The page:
A veteran shall be given priority over a non-veteran for receipt of employment, training, and placement of services in job training programs if the veteran meets the program’s eligibility requirements. Please contact your Veterans Employment Representative
Success in the New Economy
Understanding the misalignment of education and our workforce needs. This is a short film about the cost of traditional college, the shortage of skilled trades workers and the wage differences of college graduates verses trades school graduates.
Careers in Construction – Short Film
Take time to research your skills, interests and abilities to determine whether or not construction jobs are the right career for you. You should make sure that you are aware of the many different occupations in this industry and also which ones appear to be promising for steady work in the future.
Video of how a BUILDING is BUILT
To watch: Building
- Go to www.ISEEK.org and explore construction programs.
- Another great way for you to learn more about careers is to visit your local MN WorkForce Center. Many of them have free workshops that help you research careers and/or find employment.
- Visit Construction Hiring Connection’s Construction Training and Careers page.
For construction Trades career information in Duluth, MN go to:
Affordable education. Small class sizes. Hands on training. Low drop-out rate. $41,755 median salary for entry level positions. These are just some of the things a trades education and career can offer. Working in the trades is wide open to women and men, young and old, and people of all races and income. Women and people of color are especially encouraged to consider these careers.
Success Tips for Those Working in the Construction Field
By following these six rules for success in the construction industry, you’ll have gainful employment
and have a lot of fun in the process. With a little planning, you can reach your goals, avoid that next layoff and create the life you want. Copyright Bob Oedy 2007 All Rights Reserved
Rule #1- Choose Your Trade Wisely
It’s a good idea to pick an activity that will lead to long term success. You’ve got to love what you do,
but if you can’t find enough work to get you through the winter, what’s the point? So do a little research, read the papers and ask people on the jobsite what they earn and where they see the trade in five years. You might be surprised.
Rule #2- Join a Trade Union
Trade unions have a long history of teaching workers through the use of apprenticeship training. This valuable training consists of on the job training and in class/in lab study. Here’s the best part; they usually pay for it too. “Earn while you learn”, is their motto. In some cases you can earn up to 60 college credits that are transferable when you attend an accredited apprentice training program.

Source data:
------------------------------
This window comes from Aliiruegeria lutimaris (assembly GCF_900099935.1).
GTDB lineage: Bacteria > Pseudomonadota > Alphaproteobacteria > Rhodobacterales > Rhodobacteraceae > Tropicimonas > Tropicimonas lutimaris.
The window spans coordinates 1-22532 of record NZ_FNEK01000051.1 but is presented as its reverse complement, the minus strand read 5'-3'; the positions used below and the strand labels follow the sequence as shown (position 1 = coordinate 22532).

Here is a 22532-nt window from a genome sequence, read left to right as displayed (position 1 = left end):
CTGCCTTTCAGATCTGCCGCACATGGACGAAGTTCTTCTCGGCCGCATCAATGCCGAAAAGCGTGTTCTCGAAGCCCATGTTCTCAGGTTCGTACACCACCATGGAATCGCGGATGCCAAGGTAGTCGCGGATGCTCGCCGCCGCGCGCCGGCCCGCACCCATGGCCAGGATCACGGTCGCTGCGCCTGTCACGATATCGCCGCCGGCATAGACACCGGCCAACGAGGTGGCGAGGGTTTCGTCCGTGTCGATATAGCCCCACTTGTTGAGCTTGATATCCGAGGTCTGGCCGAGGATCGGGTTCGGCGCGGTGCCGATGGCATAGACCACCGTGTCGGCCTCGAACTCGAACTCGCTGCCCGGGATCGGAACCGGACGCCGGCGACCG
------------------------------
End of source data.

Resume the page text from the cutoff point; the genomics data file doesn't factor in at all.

Rule #3- Earn Your High School Diploma (or GED)
If you think a high school diploma doesn’t have much to do with success in the construction industry,
you’re wrong. With a diploma you can be accepted into a variety of accredited apprenticeship programs that will invest tens of thousands of dollars in your training. And studies prove that you will earn around $5000.00 more each year if you have a diploma than if you don’t. That’s a lot of money over the course of a career. Classes are often available in the evenings for working professionals. Sign up today to earn yours.
Rule #4- Be Punctual
Tardiness is a sure fire way to get laid off in construction. Maybe you worked in an office environment
and it didn’t seem like it was that big a deal, but in construction, it’s a big deal. Safety meetings are usually conducted at the beginning of a shift, and by not being there, you’re risking the life of every worker on the job. Not to mention it’s just bad business. Construction workers are paid by the hour worked. Do your career, your coworkers and your foreman a favor, show up on time every day. Even a worker with sub par skills who shows up on time will outlast a worker with good skills who has a habit of showing up late.
Rule #5- Be Flexible
By its very nature construction means change; different locations, different conditions and different trades all working for a common cause, completion of the project. This means that even though each trade has a set schedule, that schedule is likely to change when conditions on the project require it. Therefore you need to be flexible too. You may be asked to work overtime to complete a task, maybe there’s wire to be pulled in and you’re only halfway done, or the drywall needs to be completed tonight because the painters are coming in the morning. Whatever the situation is, it’s a good idea to be flexible. Consider working the overtime. Not everyone can, but the people who do are much more likely to remain employed through the end of a project.
Rule #6- Have a Good Attitude
It’s a fact; people will always enjoy working with other people that have a good attitude. Ask yourself, “Would you rather work with a guy who enjoys his work or someone who is constantly complaining and miserable?” Exactly. You’re going to be spending a lot of time with your coworkers. Some of them you are going to like and some of them you may not. Have a good attitude, enjoy yourself and leave all your problems at home.